THE eighties ushered in a dynamic jazz experience with the coming into existence of Jazz 38. Perhaps the first female jazz singer in Nigeria was Mud Meyer who sang in the mould of Billy Holiday and Bessie Smith –– from the ‘50s to the ‘60s with various bands in Nigeria. But Fran Kuboye brought in a dynamic experience with a warm voice like Ella Fitzgerald and the new generation of female singers. With her husband Tunde Kuboye on bass guitar, Fran took jazz singing to a new level of creativity in Nigeria, later reaching its peak at this venue when the likes of Ngomalio and Fela Anikulapo-Kuti began to sit in and blow in the ‘80s. That was jazz at its best. After came Jazzville in Iwaya area of Lagos, founded and managed by Muyiwa Majekodumi. The period also had the weekly Jazz et al session at the former Bread & Butter at Allen Junction in Ikeja Lagos; where The ITAN Band and later Colours led by Bisade Olugunde performed.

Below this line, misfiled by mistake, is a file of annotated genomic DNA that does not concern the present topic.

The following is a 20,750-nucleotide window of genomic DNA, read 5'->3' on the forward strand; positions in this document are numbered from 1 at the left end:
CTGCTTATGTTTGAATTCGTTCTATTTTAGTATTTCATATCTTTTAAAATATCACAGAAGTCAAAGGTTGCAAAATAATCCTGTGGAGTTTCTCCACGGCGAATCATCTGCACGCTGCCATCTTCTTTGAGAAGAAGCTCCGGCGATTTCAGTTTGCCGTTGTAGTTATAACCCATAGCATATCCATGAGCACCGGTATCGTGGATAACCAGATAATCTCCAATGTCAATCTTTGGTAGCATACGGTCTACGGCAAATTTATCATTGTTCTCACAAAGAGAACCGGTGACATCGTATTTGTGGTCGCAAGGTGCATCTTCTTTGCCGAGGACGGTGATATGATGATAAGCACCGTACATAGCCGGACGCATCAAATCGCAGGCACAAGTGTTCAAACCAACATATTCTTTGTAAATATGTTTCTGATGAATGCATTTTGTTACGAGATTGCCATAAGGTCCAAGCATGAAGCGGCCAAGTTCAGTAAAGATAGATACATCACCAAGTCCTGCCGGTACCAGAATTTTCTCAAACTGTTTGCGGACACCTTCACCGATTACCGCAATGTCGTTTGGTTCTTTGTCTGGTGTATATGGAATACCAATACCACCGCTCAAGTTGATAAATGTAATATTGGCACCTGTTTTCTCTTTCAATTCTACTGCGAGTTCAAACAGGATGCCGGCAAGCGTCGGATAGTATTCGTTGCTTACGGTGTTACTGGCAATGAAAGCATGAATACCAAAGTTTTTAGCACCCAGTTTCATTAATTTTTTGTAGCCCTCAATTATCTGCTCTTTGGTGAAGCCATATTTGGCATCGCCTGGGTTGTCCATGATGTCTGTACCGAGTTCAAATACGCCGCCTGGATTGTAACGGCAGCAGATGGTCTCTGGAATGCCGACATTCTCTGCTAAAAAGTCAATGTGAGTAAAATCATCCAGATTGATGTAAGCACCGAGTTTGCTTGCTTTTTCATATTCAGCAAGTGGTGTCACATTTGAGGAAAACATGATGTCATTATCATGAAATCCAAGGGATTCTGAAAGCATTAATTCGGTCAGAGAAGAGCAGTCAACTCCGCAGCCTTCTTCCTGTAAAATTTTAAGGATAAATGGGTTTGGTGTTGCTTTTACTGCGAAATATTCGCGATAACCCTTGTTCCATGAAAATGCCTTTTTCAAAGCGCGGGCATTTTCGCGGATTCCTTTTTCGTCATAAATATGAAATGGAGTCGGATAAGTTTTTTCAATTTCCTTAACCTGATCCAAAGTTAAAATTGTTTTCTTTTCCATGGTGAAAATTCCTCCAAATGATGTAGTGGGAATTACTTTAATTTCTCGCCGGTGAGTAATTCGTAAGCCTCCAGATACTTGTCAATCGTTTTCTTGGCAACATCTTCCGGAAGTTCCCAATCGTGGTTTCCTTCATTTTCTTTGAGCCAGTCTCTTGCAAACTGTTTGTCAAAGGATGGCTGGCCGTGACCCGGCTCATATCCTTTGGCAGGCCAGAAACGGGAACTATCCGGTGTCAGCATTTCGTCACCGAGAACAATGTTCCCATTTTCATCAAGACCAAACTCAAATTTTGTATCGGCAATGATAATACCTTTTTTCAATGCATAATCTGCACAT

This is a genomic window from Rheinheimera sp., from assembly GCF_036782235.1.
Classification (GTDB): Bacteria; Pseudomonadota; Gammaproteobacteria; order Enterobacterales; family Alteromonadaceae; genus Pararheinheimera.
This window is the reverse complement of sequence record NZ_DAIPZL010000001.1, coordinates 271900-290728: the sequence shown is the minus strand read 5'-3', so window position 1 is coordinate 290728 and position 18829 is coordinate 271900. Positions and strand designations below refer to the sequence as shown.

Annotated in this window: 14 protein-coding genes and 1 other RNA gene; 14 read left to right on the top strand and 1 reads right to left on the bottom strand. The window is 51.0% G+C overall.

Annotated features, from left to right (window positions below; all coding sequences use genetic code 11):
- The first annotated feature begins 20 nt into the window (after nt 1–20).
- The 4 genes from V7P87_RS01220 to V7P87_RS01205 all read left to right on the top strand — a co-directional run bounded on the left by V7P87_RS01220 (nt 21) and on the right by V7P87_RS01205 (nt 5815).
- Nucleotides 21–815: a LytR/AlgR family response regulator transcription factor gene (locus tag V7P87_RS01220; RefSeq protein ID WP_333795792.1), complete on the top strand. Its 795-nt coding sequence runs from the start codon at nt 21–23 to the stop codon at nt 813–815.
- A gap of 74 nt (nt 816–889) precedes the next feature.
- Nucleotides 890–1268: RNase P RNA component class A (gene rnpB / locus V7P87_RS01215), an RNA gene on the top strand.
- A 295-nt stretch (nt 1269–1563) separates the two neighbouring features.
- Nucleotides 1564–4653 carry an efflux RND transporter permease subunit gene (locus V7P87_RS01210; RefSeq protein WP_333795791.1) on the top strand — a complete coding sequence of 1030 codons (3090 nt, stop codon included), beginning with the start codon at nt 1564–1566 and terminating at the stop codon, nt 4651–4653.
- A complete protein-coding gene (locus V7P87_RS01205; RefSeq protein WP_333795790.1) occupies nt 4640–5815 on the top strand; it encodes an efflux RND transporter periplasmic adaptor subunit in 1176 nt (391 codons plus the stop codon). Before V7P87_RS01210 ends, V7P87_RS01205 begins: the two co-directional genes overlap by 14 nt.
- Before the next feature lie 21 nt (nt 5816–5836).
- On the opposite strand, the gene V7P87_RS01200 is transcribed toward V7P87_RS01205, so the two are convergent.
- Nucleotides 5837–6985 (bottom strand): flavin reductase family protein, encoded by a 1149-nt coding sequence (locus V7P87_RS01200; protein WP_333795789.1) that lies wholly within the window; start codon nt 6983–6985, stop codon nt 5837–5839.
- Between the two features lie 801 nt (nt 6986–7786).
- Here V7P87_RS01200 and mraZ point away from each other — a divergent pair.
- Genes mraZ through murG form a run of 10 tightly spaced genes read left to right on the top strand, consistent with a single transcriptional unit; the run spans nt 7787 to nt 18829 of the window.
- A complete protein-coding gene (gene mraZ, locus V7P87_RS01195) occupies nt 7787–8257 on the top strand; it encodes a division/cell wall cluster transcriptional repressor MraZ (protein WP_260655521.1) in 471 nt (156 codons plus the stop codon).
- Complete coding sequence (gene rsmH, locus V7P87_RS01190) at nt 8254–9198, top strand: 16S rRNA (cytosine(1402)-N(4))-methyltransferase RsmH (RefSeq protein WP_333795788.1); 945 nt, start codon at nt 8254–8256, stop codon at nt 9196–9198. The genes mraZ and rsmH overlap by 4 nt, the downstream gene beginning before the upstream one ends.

The ‘90s saw the emergence of Kayode Olajide and the Weavers, playing at Art Café, Ikeja and the French Cultural Centre, Ikoyi on regular basis. Olajide provided an interesting menu for jazz devotees who loved jazz with African interpretations, playing flute, alto, tenor and soprano saxophones.
Peter King has always been there, fusing jazz with highlife and rock; but he was featured for almost two years monthly with his College Band at Ojez Club, Iwaya from 2002 to 2004 – on a programme called Jazz Alive. And his stint really kept jazz alive.
One of the female singers who has continued to keep jazz alive in Nigeria is Yinka Davies. Even though she has not performed on a particularly regular basis, whenever she finds herself in a jazz setting, for her, it is often a challenge.
There is now a crop of young jazz musicians most of whom have travelled to South Africa in search of more challenging jazz activity and opportunities. Guitarist Ayo Odutayo is one of them. A handful of Jazzists are taking the Nigerian Jazz Music to the next level. Popular among the vetereans are:
Saxophonists: Herbert Kunle Ajayi, Mike Aremu, Ayo Solanke, Jerry Omole, Dotun Bankole etc.
Trumpeters: Nathaniel Bassey, Uche Jombo etc.
Pianists: Wole Oni, Braithwaite Franklyn etc.
I shall be getting up close and personal with these people and other up coming Jazists so keep your fingers crossed.
Credits to Guardian Newsletter.